The former ambassador of Indonesia to Ethiopia and Djibouti, Ramli Saud, used reggae music as a way to build stronger ties with Ethiopia during his service there from 2011 to 2015.
“I read about a book on Ethiopia, and I found out there is a town called Shashamane which was one of the central Rastafarian areas in the world. I found out that it was also one of the places reggae music originated,” he said at the Foreign Ministry on Friday.
He then proceeded to contact Ras Muhammad, an Indonesian reggae artist, to come to the Ethiopian capital of Addis Ababa in 2012 to perform.
Ramli said that hundreds of Ethiopian citizens attended the show, and were ecstatic to learn that reggae was popular in Indonesia.
“It’s a diplomatic strategy. I told the new ambassador that he needs to keep doing that, to introduce Indonesia through reggae,” he added.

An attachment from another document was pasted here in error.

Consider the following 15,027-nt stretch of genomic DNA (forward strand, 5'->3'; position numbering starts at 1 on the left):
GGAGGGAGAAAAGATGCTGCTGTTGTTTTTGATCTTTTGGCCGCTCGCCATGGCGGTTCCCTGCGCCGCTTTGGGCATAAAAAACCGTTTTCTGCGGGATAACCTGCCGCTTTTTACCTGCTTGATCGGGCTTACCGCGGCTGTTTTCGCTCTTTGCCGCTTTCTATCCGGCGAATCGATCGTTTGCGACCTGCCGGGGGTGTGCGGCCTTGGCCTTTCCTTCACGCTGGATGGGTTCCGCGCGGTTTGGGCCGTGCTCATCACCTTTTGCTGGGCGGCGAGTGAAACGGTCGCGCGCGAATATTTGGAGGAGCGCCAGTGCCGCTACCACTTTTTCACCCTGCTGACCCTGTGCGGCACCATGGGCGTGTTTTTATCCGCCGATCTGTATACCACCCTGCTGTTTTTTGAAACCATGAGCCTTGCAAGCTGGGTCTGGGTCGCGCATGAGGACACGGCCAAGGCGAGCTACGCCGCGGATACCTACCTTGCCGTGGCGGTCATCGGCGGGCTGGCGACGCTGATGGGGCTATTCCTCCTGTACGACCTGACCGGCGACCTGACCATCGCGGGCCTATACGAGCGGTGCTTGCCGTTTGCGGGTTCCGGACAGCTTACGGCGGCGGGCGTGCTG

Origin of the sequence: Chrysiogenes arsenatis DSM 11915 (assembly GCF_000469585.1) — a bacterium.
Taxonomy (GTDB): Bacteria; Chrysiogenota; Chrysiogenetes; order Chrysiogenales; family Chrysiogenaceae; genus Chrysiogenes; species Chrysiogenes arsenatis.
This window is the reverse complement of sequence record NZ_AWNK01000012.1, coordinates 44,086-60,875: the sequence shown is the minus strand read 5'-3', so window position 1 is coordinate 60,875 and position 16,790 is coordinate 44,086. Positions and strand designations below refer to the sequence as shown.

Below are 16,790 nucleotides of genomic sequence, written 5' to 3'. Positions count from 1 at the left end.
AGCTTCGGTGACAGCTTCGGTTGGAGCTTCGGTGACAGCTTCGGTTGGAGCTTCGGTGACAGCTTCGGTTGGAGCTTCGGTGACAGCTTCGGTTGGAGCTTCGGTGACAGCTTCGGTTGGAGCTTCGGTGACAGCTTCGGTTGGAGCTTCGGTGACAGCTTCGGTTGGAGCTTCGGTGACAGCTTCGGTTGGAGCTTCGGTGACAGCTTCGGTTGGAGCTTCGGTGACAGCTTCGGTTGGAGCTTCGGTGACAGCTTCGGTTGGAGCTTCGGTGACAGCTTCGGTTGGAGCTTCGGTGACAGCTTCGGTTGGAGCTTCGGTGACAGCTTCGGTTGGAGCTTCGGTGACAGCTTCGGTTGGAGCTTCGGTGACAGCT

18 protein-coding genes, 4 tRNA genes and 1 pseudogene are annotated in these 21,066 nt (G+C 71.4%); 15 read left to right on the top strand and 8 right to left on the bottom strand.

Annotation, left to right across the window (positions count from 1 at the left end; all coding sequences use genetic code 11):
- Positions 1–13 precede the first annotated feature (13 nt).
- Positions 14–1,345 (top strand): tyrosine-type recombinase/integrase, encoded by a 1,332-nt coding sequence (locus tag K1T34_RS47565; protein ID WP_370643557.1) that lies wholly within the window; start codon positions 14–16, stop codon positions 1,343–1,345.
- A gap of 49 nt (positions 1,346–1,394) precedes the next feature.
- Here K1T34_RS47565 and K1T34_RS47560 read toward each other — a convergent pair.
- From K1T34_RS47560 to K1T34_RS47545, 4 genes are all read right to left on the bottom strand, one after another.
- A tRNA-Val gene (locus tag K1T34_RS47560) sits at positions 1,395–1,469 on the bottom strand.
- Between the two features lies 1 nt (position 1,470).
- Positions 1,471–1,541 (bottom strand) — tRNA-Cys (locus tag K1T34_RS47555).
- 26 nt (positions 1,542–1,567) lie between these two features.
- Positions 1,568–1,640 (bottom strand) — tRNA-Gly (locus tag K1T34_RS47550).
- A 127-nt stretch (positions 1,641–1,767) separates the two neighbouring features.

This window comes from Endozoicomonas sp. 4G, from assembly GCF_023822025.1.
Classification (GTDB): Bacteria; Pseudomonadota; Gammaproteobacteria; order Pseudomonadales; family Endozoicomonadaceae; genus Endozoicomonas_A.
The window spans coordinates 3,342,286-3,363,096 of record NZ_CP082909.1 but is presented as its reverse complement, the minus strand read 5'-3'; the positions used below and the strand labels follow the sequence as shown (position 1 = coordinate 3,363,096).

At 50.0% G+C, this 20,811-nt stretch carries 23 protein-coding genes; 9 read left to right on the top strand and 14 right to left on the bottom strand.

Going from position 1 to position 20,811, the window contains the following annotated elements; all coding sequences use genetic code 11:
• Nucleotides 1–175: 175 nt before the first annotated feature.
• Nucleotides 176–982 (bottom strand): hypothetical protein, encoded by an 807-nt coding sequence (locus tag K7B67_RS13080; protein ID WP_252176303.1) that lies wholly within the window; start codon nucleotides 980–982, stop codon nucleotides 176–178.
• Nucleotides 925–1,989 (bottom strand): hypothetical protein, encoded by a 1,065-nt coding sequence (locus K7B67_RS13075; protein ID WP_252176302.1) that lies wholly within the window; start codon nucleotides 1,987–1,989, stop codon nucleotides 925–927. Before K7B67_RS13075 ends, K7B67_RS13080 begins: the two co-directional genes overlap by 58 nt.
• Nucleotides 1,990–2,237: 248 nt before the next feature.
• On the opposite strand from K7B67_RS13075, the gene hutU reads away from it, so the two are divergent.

According to Foreign Ministry data, Indonesia and Ethiopia began to develop close relations after the first Asian-African Conference in Bandung in 1955.
Ramli also stressed the importance of bilateral relation with the African country, whose trade with Indonesia has risen significantly from US$94.1 million in 2010 to $349.1 million in 2013.
The rise, he claimed, was partly due to the effort from the Foreign Affairs Ministry to form relations with the Ethiopian Chamber of Commerce.
“They have almost 90 million citizen there, with 60 percent of domestic needs coming from imported goods. It’s a very good opportunity,” he said.